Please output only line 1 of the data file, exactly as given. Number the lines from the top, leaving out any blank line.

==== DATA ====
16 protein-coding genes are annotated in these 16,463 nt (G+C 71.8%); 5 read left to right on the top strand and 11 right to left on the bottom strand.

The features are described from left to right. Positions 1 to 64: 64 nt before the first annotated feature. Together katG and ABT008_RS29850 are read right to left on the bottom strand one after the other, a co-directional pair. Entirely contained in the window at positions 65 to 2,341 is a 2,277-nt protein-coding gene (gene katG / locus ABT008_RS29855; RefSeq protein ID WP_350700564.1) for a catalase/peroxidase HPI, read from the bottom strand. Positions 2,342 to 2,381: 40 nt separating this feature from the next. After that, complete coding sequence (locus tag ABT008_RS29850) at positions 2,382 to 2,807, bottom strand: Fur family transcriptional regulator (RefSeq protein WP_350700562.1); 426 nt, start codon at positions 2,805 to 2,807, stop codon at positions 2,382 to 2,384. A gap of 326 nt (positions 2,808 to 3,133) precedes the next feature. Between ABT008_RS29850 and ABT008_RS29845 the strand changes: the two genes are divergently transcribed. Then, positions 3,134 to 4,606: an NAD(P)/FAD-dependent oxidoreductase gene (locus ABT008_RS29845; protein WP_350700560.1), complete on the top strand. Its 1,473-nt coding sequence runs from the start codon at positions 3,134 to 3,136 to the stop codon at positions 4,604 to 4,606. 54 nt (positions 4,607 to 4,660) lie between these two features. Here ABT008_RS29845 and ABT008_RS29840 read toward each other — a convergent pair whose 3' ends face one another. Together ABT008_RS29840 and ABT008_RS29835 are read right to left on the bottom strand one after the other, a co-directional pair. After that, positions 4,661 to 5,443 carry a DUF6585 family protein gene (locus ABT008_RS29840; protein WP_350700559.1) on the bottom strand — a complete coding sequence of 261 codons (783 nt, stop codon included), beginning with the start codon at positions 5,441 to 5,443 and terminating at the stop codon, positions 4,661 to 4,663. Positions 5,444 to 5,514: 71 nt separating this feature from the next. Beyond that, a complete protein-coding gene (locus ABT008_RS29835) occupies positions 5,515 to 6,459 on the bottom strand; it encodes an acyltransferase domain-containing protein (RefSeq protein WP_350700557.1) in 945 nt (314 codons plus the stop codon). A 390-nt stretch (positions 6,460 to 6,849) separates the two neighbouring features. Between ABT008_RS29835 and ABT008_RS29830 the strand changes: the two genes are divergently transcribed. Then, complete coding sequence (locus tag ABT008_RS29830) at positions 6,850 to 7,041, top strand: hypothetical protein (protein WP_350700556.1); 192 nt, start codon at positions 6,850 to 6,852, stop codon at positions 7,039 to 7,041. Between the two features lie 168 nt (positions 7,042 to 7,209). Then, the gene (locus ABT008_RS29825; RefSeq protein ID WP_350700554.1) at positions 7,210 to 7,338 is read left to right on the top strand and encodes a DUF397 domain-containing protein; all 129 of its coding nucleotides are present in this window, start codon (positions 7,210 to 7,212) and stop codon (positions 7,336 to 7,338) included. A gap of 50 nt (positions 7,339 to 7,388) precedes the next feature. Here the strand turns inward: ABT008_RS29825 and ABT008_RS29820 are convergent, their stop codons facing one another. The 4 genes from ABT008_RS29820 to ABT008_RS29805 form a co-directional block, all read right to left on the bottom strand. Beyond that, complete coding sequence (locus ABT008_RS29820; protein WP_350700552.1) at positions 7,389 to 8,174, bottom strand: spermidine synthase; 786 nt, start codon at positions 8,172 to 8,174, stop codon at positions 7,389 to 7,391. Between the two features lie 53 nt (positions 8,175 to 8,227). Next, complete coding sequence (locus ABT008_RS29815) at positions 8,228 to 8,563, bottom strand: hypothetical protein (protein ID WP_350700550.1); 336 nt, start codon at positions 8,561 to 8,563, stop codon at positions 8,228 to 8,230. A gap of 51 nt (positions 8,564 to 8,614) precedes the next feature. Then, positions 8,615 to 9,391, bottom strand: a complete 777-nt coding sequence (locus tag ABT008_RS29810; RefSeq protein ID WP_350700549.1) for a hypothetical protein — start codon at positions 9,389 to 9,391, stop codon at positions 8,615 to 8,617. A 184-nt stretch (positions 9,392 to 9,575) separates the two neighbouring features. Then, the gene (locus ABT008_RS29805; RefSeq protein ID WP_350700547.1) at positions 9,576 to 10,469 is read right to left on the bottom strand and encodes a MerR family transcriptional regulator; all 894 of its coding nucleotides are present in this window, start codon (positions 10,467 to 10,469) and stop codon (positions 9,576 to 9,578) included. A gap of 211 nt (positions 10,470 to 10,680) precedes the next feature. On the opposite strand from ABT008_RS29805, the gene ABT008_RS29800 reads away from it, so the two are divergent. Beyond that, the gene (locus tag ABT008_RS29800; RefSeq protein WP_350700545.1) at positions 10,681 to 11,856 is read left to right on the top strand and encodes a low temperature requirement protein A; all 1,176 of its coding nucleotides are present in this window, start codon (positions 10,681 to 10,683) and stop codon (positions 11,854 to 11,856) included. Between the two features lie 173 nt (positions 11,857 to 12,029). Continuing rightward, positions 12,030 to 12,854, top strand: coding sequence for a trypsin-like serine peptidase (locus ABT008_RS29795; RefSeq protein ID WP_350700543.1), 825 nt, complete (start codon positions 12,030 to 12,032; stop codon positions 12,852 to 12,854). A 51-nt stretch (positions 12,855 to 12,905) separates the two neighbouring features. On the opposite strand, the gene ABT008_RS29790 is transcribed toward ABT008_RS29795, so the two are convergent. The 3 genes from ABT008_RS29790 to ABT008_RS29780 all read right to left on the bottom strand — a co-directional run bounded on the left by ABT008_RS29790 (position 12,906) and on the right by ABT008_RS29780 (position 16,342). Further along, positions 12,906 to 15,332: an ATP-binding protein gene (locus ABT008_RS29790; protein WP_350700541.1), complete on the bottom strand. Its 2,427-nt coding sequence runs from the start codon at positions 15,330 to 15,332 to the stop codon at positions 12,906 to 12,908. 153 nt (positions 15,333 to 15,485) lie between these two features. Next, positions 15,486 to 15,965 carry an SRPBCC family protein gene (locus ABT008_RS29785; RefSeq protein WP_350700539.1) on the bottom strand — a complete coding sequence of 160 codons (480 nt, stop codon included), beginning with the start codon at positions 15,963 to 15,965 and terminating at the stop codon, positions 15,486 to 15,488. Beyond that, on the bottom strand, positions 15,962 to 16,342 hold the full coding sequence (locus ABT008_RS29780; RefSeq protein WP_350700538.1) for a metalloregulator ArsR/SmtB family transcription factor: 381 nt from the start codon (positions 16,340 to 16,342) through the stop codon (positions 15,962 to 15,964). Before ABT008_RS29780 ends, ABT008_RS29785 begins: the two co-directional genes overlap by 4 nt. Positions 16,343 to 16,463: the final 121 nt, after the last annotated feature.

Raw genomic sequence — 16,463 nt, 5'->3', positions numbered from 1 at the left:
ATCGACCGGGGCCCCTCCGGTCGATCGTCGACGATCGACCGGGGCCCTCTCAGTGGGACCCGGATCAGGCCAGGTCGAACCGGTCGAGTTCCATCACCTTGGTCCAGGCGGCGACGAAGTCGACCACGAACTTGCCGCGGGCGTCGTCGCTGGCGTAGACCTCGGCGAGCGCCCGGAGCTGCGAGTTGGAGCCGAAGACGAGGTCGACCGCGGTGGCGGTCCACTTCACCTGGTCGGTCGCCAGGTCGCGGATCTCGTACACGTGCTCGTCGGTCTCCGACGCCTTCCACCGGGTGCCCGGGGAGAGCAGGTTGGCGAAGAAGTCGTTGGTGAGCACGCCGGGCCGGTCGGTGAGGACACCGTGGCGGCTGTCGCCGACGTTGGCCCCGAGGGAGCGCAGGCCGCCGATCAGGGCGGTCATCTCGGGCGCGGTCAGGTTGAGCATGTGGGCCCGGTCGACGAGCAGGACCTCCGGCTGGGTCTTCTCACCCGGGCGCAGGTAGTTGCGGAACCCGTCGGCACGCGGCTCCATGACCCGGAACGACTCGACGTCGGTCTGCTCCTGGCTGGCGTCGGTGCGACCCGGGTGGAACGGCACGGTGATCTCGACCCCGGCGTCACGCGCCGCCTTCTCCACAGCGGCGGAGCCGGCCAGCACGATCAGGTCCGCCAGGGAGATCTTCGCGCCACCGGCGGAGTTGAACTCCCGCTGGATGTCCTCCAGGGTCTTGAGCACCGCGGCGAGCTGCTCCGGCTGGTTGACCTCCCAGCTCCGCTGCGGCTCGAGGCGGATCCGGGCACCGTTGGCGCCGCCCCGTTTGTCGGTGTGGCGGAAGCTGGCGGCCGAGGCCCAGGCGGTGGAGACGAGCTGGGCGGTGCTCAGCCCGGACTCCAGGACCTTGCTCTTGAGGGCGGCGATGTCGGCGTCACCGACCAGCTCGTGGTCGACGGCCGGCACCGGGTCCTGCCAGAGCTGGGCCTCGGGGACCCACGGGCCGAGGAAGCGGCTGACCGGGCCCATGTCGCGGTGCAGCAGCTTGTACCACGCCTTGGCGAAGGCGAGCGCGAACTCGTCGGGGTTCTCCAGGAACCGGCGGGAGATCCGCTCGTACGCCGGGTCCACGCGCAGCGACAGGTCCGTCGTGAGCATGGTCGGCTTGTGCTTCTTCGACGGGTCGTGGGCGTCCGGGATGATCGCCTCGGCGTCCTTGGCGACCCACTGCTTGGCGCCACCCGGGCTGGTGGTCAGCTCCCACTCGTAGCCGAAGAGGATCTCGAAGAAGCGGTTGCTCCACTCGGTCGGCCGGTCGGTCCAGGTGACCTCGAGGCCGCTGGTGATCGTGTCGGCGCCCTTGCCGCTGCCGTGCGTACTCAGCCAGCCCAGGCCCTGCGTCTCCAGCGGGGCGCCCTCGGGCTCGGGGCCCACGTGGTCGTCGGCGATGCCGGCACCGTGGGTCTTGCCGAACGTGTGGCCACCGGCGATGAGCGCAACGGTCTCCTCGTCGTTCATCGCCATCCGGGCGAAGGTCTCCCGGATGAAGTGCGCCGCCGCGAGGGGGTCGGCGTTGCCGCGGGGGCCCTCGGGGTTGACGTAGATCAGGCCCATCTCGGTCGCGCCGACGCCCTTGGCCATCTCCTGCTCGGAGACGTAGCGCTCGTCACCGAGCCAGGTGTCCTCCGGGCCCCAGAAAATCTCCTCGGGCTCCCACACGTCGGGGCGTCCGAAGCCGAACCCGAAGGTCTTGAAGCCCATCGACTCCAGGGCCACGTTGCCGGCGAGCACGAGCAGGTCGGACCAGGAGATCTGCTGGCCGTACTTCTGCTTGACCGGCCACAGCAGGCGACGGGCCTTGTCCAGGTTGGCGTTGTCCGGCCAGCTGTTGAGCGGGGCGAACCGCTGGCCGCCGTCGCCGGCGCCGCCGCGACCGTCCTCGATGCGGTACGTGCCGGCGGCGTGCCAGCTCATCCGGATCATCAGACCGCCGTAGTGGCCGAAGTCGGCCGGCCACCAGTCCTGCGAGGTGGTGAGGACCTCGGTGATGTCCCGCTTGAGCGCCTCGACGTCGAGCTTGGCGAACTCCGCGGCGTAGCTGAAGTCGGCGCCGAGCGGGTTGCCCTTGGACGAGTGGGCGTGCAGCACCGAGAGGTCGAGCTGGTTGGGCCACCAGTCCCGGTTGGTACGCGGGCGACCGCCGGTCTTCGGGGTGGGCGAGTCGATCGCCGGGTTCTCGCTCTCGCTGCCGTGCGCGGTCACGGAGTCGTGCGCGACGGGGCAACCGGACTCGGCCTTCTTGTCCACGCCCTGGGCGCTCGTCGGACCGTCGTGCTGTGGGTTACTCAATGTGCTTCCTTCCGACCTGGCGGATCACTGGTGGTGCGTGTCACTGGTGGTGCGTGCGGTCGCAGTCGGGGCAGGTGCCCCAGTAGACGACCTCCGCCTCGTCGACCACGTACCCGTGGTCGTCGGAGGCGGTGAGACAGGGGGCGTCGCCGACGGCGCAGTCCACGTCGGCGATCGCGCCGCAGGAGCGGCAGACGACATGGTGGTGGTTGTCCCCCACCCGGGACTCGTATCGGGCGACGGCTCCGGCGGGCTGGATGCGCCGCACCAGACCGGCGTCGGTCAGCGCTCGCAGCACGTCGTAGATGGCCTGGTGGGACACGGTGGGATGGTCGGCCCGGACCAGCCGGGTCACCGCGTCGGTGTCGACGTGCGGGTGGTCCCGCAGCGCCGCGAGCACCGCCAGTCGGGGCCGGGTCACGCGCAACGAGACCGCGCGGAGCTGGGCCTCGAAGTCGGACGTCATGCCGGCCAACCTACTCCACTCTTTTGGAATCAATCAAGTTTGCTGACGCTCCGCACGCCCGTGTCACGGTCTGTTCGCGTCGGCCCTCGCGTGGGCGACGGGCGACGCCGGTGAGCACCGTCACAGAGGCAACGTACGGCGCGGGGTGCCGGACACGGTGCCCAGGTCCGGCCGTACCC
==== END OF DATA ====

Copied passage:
16 protein-coding genes are annotated in these 16,463 nt (G+C 71.8%); 5 read left to right on the top strand and 11 right to left on the bottom strand.